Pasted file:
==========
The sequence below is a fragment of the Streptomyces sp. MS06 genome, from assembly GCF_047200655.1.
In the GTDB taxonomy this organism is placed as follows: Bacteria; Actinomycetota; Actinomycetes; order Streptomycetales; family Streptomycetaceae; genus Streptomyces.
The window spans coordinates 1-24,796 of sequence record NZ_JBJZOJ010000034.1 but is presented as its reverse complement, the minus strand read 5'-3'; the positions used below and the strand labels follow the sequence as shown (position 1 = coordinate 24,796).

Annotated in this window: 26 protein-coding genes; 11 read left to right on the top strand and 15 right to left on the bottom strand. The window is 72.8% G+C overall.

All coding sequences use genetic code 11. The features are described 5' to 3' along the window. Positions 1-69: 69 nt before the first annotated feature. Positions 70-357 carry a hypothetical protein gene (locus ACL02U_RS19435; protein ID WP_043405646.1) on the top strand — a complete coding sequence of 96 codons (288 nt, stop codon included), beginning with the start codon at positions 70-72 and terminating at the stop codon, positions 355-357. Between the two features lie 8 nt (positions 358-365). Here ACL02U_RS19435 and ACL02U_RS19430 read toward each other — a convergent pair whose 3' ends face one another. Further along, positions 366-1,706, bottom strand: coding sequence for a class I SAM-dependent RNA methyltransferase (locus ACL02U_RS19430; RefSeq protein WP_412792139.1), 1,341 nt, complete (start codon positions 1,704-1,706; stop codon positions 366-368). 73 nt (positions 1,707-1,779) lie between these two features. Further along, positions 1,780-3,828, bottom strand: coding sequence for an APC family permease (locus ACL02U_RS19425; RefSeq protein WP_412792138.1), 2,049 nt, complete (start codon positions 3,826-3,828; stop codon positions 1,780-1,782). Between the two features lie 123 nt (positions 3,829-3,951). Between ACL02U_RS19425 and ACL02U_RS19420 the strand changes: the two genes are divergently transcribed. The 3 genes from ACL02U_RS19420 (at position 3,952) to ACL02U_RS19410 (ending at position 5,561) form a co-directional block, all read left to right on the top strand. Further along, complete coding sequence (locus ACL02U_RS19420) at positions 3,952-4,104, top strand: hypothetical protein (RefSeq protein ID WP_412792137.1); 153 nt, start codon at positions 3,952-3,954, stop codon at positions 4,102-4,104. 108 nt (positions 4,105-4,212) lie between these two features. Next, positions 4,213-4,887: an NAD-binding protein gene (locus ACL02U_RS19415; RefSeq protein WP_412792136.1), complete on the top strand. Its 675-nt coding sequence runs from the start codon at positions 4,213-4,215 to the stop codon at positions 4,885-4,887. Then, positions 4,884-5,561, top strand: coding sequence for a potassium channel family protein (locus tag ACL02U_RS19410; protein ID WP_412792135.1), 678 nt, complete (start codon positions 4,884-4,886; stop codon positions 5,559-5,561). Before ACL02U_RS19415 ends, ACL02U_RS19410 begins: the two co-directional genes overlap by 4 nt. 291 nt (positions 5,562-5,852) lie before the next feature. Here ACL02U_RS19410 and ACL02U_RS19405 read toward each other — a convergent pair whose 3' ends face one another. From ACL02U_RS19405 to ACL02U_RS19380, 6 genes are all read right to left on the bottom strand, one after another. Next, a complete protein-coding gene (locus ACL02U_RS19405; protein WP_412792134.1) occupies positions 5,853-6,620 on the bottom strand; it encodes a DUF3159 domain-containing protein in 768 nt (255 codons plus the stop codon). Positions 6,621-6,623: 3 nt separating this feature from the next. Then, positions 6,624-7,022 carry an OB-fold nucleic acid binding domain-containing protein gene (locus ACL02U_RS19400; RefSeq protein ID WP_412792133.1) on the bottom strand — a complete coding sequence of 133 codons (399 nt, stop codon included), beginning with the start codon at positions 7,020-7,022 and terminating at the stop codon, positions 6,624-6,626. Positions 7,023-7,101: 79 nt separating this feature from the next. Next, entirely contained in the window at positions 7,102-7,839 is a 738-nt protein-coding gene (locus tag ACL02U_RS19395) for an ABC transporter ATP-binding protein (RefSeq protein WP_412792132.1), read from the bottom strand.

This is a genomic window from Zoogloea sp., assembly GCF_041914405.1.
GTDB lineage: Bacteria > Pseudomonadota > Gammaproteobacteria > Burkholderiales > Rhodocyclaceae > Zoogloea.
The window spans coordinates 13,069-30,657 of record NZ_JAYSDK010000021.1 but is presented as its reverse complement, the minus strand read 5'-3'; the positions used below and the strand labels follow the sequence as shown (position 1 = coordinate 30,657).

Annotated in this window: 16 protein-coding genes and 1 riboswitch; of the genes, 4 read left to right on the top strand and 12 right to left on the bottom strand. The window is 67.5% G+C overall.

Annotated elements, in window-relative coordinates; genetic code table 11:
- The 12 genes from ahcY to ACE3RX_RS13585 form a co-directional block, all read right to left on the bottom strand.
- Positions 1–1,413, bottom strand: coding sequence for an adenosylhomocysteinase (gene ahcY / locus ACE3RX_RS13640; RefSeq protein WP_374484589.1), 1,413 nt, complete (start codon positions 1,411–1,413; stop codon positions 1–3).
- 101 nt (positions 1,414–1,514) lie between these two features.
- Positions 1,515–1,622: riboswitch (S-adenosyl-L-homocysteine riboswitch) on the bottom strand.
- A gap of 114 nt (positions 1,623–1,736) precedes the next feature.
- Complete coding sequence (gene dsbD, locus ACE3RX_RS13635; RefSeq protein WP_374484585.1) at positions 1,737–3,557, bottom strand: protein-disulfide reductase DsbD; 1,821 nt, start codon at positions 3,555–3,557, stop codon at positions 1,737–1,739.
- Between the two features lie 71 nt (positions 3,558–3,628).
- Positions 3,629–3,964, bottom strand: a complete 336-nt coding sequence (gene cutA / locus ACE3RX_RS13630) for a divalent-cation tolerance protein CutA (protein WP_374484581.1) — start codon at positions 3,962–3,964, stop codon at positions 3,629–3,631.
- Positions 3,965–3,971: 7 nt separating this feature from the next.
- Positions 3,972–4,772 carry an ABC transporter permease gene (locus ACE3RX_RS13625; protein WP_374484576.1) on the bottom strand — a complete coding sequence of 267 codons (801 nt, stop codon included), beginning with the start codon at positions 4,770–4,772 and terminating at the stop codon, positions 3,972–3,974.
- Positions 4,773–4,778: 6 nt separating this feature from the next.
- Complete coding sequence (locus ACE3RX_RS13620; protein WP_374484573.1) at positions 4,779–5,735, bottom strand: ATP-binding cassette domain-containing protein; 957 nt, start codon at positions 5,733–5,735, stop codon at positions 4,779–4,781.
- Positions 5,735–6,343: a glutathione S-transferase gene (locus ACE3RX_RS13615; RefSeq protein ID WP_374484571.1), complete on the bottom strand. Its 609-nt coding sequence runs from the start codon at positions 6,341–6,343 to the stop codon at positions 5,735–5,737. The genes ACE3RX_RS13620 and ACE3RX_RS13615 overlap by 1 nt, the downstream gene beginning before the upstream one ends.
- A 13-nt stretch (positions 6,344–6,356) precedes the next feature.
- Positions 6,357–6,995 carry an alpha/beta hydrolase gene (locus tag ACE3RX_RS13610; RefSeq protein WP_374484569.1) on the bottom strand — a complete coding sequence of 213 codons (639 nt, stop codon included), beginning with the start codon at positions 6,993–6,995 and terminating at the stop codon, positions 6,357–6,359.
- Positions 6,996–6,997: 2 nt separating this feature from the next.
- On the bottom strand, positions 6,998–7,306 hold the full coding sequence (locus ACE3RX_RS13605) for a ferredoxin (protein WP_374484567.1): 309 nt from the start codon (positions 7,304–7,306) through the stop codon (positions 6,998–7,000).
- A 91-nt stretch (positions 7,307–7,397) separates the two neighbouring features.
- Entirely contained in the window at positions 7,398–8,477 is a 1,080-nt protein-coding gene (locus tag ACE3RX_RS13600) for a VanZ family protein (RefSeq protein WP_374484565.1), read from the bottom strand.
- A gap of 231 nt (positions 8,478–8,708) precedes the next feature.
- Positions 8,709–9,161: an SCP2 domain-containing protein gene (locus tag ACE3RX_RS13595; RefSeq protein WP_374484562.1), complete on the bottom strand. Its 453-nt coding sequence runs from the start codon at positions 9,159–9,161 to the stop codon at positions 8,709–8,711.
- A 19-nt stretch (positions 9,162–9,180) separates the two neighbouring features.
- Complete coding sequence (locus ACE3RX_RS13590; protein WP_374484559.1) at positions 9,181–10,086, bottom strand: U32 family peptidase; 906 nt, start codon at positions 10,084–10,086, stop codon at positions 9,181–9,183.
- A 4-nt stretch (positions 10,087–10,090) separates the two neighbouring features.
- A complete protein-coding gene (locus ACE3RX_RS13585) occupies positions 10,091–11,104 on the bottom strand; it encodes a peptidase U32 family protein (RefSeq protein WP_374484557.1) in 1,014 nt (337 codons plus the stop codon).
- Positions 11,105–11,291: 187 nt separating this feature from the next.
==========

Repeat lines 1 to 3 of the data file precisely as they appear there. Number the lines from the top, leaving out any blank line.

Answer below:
The sequence below is a fragment of the Streptomyces sp. MS06 genome, from assembly GCF_047200655.1.
In the GTDB taxonomy this organism is placed as follows: Bacteria; Actinomycetota; Actinomycetes; order Streptomycetales; family Streptomycetaceae; genus Streptomyces.
The window spans coordinates 1-24,796 of sequence record NZ_JBJZOJ010000034.1 but is presented as its reverse complement, the minus strand read 5'-3'; the positions used below and the strand labels follow the sequence as shown (position 1 = coordinate 24,796).